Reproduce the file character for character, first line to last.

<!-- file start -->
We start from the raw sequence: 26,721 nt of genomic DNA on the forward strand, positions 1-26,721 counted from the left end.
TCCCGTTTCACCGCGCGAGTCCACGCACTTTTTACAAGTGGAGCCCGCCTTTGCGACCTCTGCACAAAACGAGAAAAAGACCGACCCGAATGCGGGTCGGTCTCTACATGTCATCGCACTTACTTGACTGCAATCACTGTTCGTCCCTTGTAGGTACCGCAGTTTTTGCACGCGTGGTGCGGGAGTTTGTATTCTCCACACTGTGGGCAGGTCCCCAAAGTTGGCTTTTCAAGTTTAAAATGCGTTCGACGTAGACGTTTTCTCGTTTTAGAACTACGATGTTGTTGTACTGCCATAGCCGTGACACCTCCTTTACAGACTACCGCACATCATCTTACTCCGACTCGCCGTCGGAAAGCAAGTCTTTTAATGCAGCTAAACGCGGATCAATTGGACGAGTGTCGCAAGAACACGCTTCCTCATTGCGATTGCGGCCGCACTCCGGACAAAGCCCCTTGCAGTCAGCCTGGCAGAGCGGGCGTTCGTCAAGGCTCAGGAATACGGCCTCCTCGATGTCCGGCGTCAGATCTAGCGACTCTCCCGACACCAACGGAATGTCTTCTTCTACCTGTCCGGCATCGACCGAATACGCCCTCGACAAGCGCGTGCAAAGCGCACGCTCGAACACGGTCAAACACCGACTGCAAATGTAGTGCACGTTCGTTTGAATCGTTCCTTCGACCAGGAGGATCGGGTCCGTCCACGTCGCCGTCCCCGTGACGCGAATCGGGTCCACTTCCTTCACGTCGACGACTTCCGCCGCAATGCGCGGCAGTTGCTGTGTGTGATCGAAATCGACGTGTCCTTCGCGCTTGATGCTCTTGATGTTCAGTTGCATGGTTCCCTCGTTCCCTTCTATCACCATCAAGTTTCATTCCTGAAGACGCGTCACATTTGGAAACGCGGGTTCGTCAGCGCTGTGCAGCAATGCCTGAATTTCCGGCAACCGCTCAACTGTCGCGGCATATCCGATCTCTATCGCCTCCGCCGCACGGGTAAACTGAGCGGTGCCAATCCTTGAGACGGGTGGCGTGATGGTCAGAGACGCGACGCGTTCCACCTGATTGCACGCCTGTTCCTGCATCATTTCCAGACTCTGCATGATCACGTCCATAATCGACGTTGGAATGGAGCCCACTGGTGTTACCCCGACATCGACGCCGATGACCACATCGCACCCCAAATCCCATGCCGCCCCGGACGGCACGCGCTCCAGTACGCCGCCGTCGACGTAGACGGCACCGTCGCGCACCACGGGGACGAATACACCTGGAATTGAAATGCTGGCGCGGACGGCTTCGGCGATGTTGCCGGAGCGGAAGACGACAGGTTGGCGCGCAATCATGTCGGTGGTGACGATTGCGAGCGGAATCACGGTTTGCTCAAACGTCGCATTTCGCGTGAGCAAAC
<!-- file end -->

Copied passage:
We start from the raw sequence: 26,721 nt of genomic DNA on the forward strand, positions 1-26,721 counted from the left end.
TCCCGTTTCACCGCGCGAGTCCACGCACTTTTTACAAGTGGAGCCCGCCTTTGCGACCTCTGCACAAAACGAGAAAAAGACCGACCCGAATGCGGGTCGGTCTCTACATGTCATCGCACTTACTTGACTGCAATCACTGTTCGTCCCTTGTAGGTACCGCAGTTTTTGCACGCGTGGTGCGGGAGTTTGTATTCTCCACACTGTGGGCAGGTCCCCAAAGTTGGCTTTTCAAGTTTAAAATGCGTTCGACGTAGACGTTTTCTCGTTTTAGAACTACGATGTTGTTGTACTGCCATAGCCGTGACACCTCCTTTACAGACTACCGCACATCATCTTACTCCGACTCGCCGTCGGAAAGCAAGTCTTTTAATGCAGCTAAACGCGGATCAATTGGACGAGTGTCGCAAGAACACGCTTCCTCATTGCGATTGCGGCCGCACTCCGGACAAAGCCCCTTGCAGTCAGCCTGGCAGAGCGGGCGTTCGTCAAGGCTCAGGAATACGGCCTCCTCGATGTCCGGCGTCAGATCTAGCGACTCTCCCGACACCAACGGAATGTCTTCTTCTACCTGTCCGGCATCGACCGAATACGCCCTCGACAAGCGCGTGCAAAGCGCACGCTCGAACACGGTCAAACACCGACTGCAAATGTAGTGCACGTTCGTTTGAATCGTTCCTTCGACCAGGAGGATCGGGTCCGTCCACGTCGCCGTCCCCGTGACGCGAATCGGGTCCACTTCCTTCACGTCGACGACTTCCGCCGCAATGCGCGGCAGTTGCTGTGTGTGATCGAAATCGACGTGTCCTTCGCGCTTGATGCTCTTGATGTTCAGTTGCATGGTTCCCTCGTTCCCTTCTATCACCATCAAGTTTCATTCCTGAAGACGCGTCACATTTGGAAACGCGGGTTCGTCAGCGCTGTGCAGCAATGCCTGAATTTCCGGCAACCGCTCAACTGTCGCGGCATATCCGATCTCTATCGCCTCCGCCGCACGGGTAAACTGAGCGGTGCCAATCCTTGAGACGGGTGGCGTGATGGTCAGAGACGCGACGCGTTCCACCTGATTGCACGCCTGTTCCTGCATCATTTCCAGACTCTGCATGATCACGTCCATAATCGACGTTGGAATGGAGCCCACTGGTGTTACCCCGACATCGACGCCGATGACCACATCGCACCCCAAATCCCATGCCGCCCCGGACGGCACGCGCTCCAGTACGCCGCCGTCGACGTAGACGGCACCGTCGCGCACCACGGGGACGAATACACCTGGAATTGAAATGCTGGCGCGGACGGCTTCGGCGATGTTGCCGGAGCGGAAGACGACAGGTTGGCGCGCAATCATGTCGGTGGTGACGATTGCGAGCGGAATCACGGTTTGCTCAAACGTCGCATTTCGCGTGAGCAAAC